Owner financing of homes comes with risks

by The City Wire staff ([email protected]) 1,430 views 

It is no secret that lending institutions have been forced to tighten requirements since the financial crisis of 2008. But a little-discussed financing mechanism known as owner financing, or seller financing, is a cause for concern according to a seller and a mortgage originator in the region.

This form of financing has the seller carrying all or a portion of the financing. The buyer and the seller agree on the interest rate, monthly payment amount, insurance obligations and other terms. The agreement is typically noted in public records to protect the parties.

It is something Fort Smith home owner Greg Pair Jr. has been hearing about a lot since he put his home on the market four months ago.

"We've had one offer, but it fell through because of financing. They could not get the financing (to purchase the home)," he said. "We've also had at least four or five calls to see if we could do owner financing because of the inability to get financing at the bank."

Pair and his wife Jamie were not comfortable with selling their home through owner financing.

"Owner financing would mean we would still have the loan on the house. It's essentially the same as a rent-to-own option. It would be paying us the monthly payment to pay off the loan. In turn, it would hurt us because we couldn't carry that loan plus the loan on the new house."

Walt Fenton, a mortgage originator at First Security Bank in Rogers, said Pair's views on owner financing were correct. According to Fenton, term owner or seller financing is not even an accurate depiction of the financial transaction taking place.

"He's doing a contract for deed where the contract remains in his name," Fenton said. "Owner financing is really where they own the property free and clear and the buyer puts down 20%. We'd count that whole mortgage against him unless he can prove that he's been receiving the payments for at least 12 months."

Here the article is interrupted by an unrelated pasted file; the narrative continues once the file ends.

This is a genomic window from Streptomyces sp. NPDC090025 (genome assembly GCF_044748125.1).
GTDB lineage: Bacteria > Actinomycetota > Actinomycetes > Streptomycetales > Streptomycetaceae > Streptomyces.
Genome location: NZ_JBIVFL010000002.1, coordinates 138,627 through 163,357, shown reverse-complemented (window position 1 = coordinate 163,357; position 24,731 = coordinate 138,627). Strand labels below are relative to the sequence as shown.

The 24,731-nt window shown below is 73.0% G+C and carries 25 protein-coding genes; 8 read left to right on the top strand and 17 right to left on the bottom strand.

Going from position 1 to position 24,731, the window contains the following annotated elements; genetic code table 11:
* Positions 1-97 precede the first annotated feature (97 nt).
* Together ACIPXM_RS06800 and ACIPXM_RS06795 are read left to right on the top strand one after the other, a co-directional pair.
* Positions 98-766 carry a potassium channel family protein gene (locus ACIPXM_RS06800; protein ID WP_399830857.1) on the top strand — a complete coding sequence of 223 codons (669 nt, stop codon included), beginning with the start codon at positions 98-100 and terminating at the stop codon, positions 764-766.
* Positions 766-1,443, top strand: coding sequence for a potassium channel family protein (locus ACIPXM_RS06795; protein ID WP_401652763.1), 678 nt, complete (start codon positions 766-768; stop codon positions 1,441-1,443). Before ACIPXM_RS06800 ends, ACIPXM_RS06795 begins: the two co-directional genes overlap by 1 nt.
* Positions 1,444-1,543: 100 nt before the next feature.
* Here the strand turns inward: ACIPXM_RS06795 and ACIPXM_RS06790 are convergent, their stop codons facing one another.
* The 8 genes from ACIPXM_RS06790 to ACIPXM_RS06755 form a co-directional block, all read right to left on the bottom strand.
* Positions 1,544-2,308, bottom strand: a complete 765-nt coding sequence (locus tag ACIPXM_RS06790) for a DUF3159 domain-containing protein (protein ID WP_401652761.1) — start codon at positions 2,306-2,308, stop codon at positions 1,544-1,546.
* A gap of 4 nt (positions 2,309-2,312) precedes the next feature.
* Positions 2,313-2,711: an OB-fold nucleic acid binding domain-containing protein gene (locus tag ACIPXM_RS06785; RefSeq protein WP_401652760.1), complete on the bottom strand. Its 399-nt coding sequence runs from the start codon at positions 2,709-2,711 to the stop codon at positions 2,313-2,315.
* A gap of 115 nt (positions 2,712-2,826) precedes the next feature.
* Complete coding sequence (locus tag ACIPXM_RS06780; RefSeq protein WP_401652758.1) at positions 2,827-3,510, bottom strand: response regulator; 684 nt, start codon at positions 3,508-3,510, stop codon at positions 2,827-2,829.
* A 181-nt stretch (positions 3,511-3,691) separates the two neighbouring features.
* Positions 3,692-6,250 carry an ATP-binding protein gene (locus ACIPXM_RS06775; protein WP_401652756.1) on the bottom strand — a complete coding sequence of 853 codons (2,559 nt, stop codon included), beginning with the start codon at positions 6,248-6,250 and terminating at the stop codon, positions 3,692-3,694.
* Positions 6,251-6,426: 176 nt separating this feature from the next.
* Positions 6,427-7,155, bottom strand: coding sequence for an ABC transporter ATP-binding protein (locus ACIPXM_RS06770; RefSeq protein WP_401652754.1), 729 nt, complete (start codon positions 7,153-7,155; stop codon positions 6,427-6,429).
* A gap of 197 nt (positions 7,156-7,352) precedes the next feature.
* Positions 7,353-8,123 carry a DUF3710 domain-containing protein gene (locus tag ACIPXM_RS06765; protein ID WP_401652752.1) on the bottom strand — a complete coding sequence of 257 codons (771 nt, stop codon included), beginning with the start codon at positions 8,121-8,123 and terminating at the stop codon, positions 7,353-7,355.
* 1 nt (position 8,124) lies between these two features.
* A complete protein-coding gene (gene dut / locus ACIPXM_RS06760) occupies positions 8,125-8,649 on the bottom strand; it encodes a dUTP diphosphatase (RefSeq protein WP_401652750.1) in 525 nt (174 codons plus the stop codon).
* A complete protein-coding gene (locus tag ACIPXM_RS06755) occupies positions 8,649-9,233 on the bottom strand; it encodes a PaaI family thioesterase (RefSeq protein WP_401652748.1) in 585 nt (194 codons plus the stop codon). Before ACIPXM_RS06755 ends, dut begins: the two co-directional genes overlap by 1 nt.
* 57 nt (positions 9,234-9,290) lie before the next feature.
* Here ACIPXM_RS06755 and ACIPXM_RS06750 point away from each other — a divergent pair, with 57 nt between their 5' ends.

The risks associated with doing owner financing are many, Fenton said, adding that anyone who is asked to do owner financing, as Pair has been, should think long and hard about why they would need an alternative financing solution.

"If they're having trouble with their credit, why would I want to carry a note on them," he asked. "If they are a poor credit risk to a bank, why would the seller want to take that risk?"

While signs have been popping up across the Fort Smith region with messages about owner financing and more people have started talking about it, Long and Fenton say it is still rare in the Northwest Arkansas regions. Long, who said he has not yet sold a home through owner financing, said in his opinion, it would likely only be a good option for certain types of properties.

"Owner financing, I think, would be more (suitable) for mobiles (mobile homes) which are hard to finance or specific properties that are hard to finance for whatever reason. And I've heard of lease-to-buy, that's sort of owner financing. But I just don't know. I just haven't run across it much."

Fenton said all individuals who may be in the market for a home at any point in the near future need to get used to the more difficult lending procedures and be prepared for the rare, but still possible, rejection for a loan.

"We're back to the old days where their debt to income ratios should not be more than 28% of monthly income. We don't want that other debt to exceed 41% unless there are great compensating factors – high credit scores, long term job security," he said. "You need money, you need a job, you need good credit. It's back to the good old days."

Should a prospective buyer be denied, Fenton said it is not the end of the world and they don't necessarily have to resort to alternative financing options.

"We do see some people with poor credit and we do some counseling with them. They may have to come back in six months, a year or two years. But in the grand scheme of things, two years goes by relatively quickly."

If a seller does choose to extend financing themselves to a buyer, Century 21 advises that the seller take measures to fully protect themselves.

"You should run a full credit check on the borrower, require hazard insurance on the property and include a due-on-sale clause. There also are financing, disclosure and repayment-term requirements that need to be met. Again, it is wise to consult an attorney when considering this type of transaction."

As for Pair, he is hoping his home sells quickly through traditional financing so he and his family can purchase their next home.

"The bad part for us is we wouldn't be able to purchase the other house, we couldn't officially go through on the house. We're (in a contract to purchase our next home) contingent on selling our (current) house. We need the equity in our house to pay the down payment on the new house."